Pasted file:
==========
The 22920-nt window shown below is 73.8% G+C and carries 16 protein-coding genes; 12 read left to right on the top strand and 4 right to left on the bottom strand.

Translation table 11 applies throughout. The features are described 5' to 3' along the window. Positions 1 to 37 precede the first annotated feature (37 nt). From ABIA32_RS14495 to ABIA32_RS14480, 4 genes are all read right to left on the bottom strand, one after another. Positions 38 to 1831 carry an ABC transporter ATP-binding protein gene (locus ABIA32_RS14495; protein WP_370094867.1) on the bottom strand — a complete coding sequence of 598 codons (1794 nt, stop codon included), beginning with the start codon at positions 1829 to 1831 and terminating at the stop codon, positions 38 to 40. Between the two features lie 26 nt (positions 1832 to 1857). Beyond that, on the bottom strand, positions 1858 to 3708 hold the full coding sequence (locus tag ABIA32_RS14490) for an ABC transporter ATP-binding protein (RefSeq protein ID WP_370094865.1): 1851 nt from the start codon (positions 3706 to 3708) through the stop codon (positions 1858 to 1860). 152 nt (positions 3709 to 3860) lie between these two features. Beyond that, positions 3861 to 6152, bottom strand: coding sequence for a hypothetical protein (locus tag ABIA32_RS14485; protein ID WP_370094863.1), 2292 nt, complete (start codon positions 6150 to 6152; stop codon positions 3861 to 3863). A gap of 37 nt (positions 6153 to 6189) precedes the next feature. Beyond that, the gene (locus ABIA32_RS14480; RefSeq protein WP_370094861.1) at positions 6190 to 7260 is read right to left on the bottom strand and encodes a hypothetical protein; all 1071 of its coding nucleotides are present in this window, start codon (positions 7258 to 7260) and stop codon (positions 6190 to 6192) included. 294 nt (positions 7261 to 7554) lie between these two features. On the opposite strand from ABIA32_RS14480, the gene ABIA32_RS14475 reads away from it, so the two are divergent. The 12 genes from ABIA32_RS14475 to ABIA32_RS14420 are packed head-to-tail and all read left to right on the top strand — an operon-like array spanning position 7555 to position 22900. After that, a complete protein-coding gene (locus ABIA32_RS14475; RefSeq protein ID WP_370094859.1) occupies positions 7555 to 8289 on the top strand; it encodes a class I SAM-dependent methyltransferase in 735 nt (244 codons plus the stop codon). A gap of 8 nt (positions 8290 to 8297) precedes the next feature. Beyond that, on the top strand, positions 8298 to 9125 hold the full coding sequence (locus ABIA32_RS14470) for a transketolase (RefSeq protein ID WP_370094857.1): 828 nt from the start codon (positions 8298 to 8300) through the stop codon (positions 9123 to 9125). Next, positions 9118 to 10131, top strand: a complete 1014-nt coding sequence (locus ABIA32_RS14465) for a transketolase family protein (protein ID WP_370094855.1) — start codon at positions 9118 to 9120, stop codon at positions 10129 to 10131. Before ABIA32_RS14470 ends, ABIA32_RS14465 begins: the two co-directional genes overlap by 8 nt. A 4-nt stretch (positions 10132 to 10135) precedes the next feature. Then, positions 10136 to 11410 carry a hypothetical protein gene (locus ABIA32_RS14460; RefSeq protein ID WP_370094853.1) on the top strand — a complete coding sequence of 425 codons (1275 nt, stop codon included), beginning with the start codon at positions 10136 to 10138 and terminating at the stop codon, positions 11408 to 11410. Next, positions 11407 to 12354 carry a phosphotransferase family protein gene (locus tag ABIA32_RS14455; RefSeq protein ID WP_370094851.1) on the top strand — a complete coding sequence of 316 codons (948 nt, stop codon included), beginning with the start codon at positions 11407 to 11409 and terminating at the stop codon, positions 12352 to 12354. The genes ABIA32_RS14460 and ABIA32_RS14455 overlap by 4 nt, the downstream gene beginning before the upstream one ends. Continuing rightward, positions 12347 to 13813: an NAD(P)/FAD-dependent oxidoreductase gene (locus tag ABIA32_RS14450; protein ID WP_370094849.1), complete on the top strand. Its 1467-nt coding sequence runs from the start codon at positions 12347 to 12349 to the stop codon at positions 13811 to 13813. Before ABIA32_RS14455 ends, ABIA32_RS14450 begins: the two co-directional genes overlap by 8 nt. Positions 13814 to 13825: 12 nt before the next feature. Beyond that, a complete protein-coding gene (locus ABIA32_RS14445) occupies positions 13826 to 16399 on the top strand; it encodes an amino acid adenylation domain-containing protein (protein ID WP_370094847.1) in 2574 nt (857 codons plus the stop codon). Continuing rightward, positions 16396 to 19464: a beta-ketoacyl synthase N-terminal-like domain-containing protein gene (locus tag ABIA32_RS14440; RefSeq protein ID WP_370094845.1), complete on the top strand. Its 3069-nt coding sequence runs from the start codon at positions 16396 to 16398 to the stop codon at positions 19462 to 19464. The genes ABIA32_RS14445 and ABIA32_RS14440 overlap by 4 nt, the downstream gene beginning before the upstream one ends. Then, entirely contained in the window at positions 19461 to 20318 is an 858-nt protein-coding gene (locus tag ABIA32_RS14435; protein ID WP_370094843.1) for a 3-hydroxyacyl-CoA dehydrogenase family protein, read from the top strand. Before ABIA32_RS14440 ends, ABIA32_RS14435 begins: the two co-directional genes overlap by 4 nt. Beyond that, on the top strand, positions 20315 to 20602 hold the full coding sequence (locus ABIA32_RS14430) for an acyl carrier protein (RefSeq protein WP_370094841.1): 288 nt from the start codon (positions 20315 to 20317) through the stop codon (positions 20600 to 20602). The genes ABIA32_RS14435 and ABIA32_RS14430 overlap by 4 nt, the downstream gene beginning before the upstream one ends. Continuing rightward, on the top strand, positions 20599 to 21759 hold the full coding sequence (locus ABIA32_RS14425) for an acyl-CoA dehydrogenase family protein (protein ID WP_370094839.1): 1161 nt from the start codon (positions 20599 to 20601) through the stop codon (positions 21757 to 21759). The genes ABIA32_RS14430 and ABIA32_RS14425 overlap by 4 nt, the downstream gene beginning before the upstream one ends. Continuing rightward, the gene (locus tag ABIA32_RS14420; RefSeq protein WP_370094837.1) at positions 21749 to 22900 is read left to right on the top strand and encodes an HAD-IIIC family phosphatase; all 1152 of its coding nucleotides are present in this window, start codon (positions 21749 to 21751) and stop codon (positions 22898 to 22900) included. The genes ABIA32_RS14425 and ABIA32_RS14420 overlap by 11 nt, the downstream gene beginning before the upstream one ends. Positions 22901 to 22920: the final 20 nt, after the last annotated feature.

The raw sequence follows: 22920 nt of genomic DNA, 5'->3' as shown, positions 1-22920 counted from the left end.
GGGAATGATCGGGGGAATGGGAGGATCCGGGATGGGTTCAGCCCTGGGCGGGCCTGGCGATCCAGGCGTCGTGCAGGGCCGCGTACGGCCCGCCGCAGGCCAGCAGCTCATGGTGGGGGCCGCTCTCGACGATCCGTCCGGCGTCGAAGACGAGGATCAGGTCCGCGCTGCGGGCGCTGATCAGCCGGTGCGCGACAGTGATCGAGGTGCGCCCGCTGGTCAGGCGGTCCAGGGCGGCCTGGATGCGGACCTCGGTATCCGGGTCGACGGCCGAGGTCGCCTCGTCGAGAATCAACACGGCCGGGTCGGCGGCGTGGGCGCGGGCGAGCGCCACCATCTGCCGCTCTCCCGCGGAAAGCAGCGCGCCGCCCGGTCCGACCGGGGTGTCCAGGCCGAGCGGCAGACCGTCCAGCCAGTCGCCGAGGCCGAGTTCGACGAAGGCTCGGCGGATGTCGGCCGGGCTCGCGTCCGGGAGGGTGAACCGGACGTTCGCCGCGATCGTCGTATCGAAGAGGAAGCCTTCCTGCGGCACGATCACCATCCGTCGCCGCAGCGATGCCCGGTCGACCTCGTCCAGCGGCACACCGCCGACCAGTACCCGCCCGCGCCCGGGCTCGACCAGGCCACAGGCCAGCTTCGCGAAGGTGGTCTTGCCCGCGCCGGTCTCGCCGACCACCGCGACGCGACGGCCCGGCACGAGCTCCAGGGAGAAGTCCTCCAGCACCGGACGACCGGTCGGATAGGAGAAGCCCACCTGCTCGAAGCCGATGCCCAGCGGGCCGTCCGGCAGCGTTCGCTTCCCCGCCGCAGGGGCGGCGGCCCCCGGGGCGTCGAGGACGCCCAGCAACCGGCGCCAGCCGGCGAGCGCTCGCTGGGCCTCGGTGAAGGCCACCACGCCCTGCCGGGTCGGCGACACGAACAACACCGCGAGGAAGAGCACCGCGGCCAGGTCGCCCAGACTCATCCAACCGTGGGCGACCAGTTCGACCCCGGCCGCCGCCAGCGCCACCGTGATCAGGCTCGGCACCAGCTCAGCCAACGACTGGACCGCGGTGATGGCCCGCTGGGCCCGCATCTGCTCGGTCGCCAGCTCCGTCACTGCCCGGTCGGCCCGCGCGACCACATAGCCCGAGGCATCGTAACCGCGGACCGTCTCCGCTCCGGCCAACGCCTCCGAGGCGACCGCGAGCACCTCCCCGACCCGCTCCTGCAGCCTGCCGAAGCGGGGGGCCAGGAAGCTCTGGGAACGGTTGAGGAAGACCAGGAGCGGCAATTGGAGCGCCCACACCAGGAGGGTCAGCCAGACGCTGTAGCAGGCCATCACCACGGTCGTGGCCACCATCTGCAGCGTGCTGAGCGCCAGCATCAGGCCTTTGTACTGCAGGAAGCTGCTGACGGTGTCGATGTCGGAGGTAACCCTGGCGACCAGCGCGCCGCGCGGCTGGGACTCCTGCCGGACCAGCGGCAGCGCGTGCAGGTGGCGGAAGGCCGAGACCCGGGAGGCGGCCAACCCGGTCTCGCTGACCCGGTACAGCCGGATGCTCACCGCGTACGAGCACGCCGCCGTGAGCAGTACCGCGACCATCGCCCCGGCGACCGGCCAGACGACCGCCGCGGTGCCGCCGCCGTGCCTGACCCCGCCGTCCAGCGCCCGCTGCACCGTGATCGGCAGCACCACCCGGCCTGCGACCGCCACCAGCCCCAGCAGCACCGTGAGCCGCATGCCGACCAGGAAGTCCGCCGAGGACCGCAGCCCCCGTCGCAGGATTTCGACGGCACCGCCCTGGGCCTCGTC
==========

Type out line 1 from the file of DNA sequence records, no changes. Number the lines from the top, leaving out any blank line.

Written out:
The 22920-nt window shown below is 73.8% G+C and carries 16 protein-coding genes; 12 read left to right on the top strand and 4 right to left on the bottom strand.